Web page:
Giving the moon the finger

It seems whenever the question of slavery and the Bible comes up, everybody starts to get their fundie on. Even people usually far-removed from the fundamentalist and evangelical subcultures start using some of its more dubious tools — like the vivisection-by-concordance approach to Bible study. Yes, concordances are helpful, and this can be a fruitful approach, but only if studying the index is not seen as the equivalent of, or a substitute for, reading the book.

In this case, actually, you'd be better served by reading the Table of Contents than by reading the index: "Genesis, Exodus, Leviticus, Num …"

Wait, what was that second one?

Right, Exodus. The title of that book is the first and last biblical word on the subject of slavery.

Exodus definitively establishes the motif and the trajectory. Liberation starts here. But it does not end here.

The Exodus story provides refrains that echo all through scripture: "You were once slaves in Egypt," "the Lord brought you out of slavery in Egypt." This refrain is the basis for much that follows in the law and the prophets. You were once slaves in Egypt, so we're going to practice liberation every Sabbath year and every Jubilee. You were once slaves in Egypt, so breaking every yoke is what religion is all about. And further along this trajectory, You were once slaves in Egypt but I brought you out, so you're going to love your neighbor and even love your enemies.

The Exodus is, to borrow an image from Buddhism, a finger pointing at the moon. Measuring the length and the limits of that finger misses the, well, point. Woolman and Wilberforce understood this. Martin Luther King Jr. understood this. Bob Marley understood this.

So if you've an interest in this subject — what the Bible says about slavery — you need to do more than study the finger. You need to look where it's pointing.

  • 15% Super Chicken

    The other 15% is my psychic baggage.

  • indifferent children

    also, i’m pretty sure that almost any religion that was around during ancient times involves a god that, at one point at least, tacitly allowed slavery. i don’t think this is a very good reason to be atheist.
    I think that something of value comes from showing at least a toleration of slavery in the Bible, not that one should become an atheist, but that one *can be* both an atheist and a moral person. There are too many fundamentalists (not on this forum, but in the wild) who say that Scripture is the only source of morality. If these people find slavery to be immoral, and admit that the Bible does not ban slavery, then it means that they have found an extra-scriptural source for their moral stance. If they can do this, then it must be possible for atheists to also be moral.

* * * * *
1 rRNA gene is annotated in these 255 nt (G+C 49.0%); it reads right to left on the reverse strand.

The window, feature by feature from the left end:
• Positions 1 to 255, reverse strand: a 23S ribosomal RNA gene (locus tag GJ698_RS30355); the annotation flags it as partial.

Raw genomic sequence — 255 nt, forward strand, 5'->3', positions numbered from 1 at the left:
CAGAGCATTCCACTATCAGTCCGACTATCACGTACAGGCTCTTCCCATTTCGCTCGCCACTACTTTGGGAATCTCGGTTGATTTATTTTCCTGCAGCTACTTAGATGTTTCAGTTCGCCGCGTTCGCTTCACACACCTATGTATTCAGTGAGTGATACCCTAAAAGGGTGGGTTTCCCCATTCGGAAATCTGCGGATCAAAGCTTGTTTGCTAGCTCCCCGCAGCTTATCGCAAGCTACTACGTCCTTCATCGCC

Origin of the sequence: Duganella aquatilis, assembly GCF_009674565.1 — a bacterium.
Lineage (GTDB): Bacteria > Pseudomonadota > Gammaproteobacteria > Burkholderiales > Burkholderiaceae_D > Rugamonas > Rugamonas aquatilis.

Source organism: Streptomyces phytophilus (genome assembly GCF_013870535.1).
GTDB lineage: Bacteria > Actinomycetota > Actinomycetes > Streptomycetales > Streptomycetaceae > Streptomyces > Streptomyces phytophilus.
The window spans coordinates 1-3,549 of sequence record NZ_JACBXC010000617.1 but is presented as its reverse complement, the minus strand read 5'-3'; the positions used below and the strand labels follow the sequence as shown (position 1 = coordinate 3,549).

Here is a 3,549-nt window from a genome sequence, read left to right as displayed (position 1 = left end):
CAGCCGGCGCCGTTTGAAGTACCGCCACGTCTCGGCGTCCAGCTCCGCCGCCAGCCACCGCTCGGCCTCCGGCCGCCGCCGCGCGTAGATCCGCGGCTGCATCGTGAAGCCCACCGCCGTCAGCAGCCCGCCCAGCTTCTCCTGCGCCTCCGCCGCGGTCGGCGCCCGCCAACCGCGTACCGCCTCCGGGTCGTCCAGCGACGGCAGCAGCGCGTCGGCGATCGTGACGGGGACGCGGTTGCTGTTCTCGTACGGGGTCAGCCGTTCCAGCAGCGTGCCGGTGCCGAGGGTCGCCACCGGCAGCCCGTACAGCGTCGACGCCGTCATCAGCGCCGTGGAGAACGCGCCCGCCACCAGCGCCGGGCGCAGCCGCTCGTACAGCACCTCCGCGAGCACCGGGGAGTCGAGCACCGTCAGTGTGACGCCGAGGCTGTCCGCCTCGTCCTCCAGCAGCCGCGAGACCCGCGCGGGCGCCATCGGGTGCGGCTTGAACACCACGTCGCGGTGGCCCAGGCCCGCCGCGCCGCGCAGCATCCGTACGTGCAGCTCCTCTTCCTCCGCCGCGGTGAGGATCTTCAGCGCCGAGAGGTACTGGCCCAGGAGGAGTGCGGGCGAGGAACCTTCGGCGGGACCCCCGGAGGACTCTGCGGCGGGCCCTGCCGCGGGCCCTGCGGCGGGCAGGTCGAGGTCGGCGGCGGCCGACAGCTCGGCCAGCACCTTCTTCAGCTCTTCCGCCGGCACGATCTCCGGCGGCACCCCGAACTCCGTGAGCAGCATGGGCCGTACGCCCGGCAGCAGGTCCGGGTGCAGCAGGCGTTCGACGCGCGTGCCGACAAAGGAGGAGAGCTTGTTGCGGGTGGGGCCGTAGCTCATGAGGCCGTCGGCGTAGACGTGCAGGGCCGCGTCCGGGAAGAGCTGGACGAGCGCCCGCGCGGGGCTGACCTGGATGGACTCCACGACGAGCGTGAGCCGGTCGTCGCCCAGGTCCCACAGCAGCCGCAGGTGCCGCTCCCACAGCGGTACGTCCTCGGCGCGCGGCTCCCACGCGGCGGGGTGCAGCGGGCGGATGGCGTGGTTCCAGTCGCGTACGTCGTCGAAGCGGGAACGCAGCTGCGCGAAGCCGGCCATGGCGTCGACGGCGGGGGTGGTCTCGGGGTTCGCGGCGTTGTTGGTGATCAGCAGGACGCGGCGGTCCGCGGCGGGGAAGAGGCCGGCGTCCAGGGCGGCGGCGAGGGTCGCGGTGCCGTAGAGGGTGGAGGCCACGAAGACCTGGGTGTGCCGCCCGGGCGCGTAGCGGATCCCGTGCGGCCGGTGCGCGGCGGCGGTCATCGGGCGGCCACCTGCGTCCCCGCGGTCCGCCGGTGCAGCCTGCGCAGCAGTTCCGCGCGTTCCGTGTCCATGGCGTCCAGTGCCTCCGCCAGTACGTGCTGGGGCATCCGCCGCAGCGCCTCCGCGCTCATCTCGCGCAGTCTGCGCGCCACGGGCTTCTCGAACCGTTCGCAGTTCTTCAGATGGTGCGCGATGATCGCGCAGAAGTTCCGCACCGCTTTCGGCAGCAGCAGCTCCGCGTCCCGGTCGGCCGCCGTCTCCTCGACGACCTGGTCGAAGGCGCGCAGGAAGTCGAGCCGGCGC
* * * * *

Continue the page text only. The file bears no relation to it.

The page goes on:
• Fraser

    Fascinating discussion.
    Ako has a point that legal banning of slavery may only eliminate the practice in name only. After the Civil War, some communities tried requiring all African-Americans to deposit labor contracts with a work registry; the contracts could then be sold (with renewal at the owners option) at which point the laborers would be bound to work for their employers indefinitely, but as nominally free people, they didn’t have to be fed or housed the way slave owners had to.

  • nieciedo

    I think that something of value comes from showing at least a toleration of slavery in the Bible, not that one should become an atheist, but that one *can be* both an atheist and a moral person. There are too many fundamentalists (not on this forum, but in the wild) who say that Scripture is the only source of morality. If these people find slavery to be immoral, and admit that the Bible does not ban slavery, then it means that they have found an extra-scriptural source for their moral stance. If they can do this, then it must be possible for atheists to also be moral.
    That is true, although another likely result is that the fundamentalist will reconsider his or her opinion on slavery.
    Ultimately, what DOES make something moral or immoral? We each pick something that we consider the highest good and base our decisions on that. Joe could say that the Bible tolerates slavery, so slavery is not immoral. Sue could say that she considers life the highest good, so she opposes abortion and euthanasia but also war and supports gun control and animal rights. She also then considers that slavery could be moral so long as the owner does not kill the slave or otherwise cause his death. Pete could believe that the Aryan race is the highest good and that anything that benefits the Aryan race is moral. Since the slave labor of inferior races benefits the Aryan race, it is moral.

  • Jesurgislac

    nieciedo: Sue could say that she considers life the highest good, so she opposes abortion
    Only if she was very stupid or very evil or both.
    But other than that, yes: bigots never self-identify as bigots, because the opinions they hold about (black people) (women) (gay people) (Jews) are always self-evidently correct opinions, not bigoted opinions…


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